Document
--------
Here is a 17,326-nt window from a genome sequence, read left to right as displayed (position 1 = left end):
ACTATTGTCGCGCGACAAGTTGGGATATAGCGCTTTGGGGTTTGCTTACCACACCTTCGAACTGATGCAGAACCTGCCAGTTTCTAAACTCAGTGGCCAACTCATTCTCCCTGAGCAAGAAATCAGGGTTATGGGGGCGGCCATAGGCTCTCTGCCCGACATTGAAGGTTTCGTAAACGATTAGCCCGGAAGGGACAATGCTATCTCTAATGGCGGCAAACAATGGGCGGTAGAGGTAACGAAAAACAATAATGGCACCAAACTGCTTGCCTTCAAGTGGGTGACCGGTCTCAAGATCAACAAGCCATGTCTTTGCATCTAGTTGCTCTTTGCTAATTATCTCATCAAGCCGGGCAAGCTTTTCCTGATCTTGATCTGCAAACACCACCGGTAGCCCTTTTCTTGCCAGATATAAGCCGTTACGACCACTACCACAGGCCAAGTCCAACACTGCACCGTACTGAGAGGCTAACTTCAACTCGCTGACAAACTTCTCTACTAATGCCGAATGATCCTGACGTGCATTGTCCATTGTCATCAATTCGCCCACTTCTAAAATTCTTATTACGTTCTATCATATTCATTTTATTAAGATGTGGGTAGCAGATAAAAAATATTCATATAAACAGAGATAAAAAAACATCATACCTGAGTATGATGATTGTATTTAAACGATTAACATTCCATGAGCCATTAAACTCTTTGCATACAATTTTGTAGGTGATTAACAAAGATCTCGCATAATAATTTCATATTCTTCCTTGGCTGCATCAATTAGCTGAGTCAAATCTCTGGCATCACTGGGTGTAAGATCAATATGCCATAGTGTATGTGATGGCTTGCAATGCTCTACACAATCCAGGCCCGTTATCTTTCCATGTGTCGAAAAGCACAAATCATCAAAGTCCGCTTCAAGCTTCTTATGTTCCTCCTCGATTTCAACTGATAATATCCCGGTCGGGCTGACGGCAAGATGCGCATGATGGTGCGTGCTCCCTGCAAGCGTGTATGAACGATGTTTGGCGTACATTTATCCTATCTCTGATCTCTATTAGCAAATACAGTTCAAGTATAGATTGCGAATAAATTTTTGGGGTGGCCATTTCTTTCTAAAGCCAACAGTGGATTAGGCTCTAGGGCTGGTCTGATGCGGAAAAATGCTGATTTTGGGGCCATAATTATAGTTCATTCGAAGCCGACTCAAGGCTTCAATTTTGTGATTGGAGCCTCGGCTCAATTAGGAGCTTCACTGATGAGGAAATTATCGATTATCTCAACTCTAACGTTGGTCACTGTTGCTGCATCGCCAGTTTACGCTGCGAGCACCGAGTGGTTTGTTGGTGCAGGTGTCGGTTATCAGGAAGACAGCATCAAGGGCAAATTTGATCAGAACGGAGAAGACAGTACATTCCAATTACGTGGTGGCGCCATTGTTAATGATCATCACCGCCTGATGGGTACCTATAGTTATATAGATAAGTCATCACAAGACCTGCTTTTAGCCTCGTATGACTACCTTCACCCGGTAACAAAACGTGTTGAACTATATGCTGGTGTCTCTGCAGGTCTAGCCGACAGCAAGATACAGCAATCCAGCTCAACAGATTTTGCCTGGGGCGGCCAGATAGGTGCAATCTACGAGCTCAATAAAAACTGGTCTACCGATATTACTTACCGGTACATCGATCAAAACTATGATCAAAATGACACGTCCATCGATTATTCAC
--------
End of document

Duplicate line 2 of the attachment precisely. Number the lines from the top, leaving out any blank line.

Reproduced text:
ACTATTGTCGCGCGACAAGTTGGGATATAGCGCTTTGGGGTTTGCTTACCACACCTTCGAACTGATGCAGAACCTGCCAGTTTCTAAACTCAGTGGCCAACTCATTCTCCCTGAGCAAGAAATCAGGGTTATGGGGGCGGCCATAGGCTCTCTGCCCGACATTGAAGGTTTCGTAAACGATTAGCCCGGAAGGGACAATGCTATCTCTAATGGCGGCAAACAATGGGCGGTAGAGGTAACGAAAAACAATAATGGCACCAAACTGCTTGCCTTCAAGTGGGTGACCGGTCTCAAGATCAACAAGCCATGTCTTTGCATCTAGTTGCTCTTTGCTAATTATCTCATCAAGCCGGGCAAGCTTTTCCTGATCTTGATCTGCAAACACCACCGGTAGCCCTTTTCTTGCCAGATATAAGCCGTTACGACCACTACCACAGGCCAAGTCCAACACTGCACCGTACTGAGAGGCTAACTTCAACTCGCTGACAAACTTCTCTACTAATGCCGAATGATCCTGACGTGCATTGTCCATTGTCATCAATTCGCCCACTTCTAAAATTCTTATTACGTTCTATCATATTCATTTTATTAAGATGTGGGTAGCAGATAAAAAATATTCATATAAACAGAGATAAAAAAACATCATACCTGAGTATGATGATTGTATTTAAACGATTAACATTCCATGAGCCATTAAACTCTTTGCATACAATTTTGTAGGTGATTAACAAAGATCTCGCATAATAATTTCATATTCTTCCTTGGCTGCATCAATTAGCTGAGTCAAATCTCTGGCATCACTGGGTGTAAGATCAATATGCCATAGTGTATGTGATGGCTTGCAATGCTCTACACAATCCAGGCCCGTTATCTTTCCATGTGTCGAAAAGCACAAATCATCAAAGTCCGCTTCAAGCTTCTTATGTTCCTCCTCGATTTCAACTGATAATATCCCGGTCGGGCTGACGGCAAGATGCGCATGATGGTGCGTGCTCCCTGCAAGCGTGTATGAACGATGTTTGGCGTACATTTATCCTATCTCTGATCTCTATTAGCAAATACAGTTCAAGTATAGATTGCGAATAAATTTTTGGGGTGGCCATTTCTTTCTAAAGCCAACAGTGGATTAGGCTCTAGGGCTGGTCTGATGCGGAAAAATGCTGATTTTGGGGCCATAATTATAGTTCATTCGAAGCCGACTCAAGGCTTCAATTTTGTGATTGGAGCCTCGGCTCAATTAGGAGCTTCACTGATGAGGAAATTATCGATTATCTCAACTCTAACGTTGGTCACTGTTGCTGCATCGCCAGTTTACGCTGCGAGCACCGAGTGGTTTGTTGGTGCAGGTGTCGGTTATCAGGAAGACAGCATCAAGGGCAAATTTGATCAGAACGGAGAAGACAGTACATTCCAATTACGTGGTGGCGCCATTGTTAATGATCATCACCGCCTGATGGGTACCTATAGTTATATAGATAAGTCATCACAAGACCTGCTTTTAGCCTCGTATGACTACCTTCACCCGGTAACAAAACGTGTTGAACTATATGCTGGTGTCTCTGCAGGTCTAGCCGACAGCAAGATACAGCAATCCAGCTCAACAGATTTTGCCTGGGGCGGCCAGATAGGTGCAATCTACGAGCTCAATAAAAACTGGTCTACCGATATTACTTACCGGTACATCGATCAAAACTATGATCAAAATGACACGTCCATCGATTATTCAC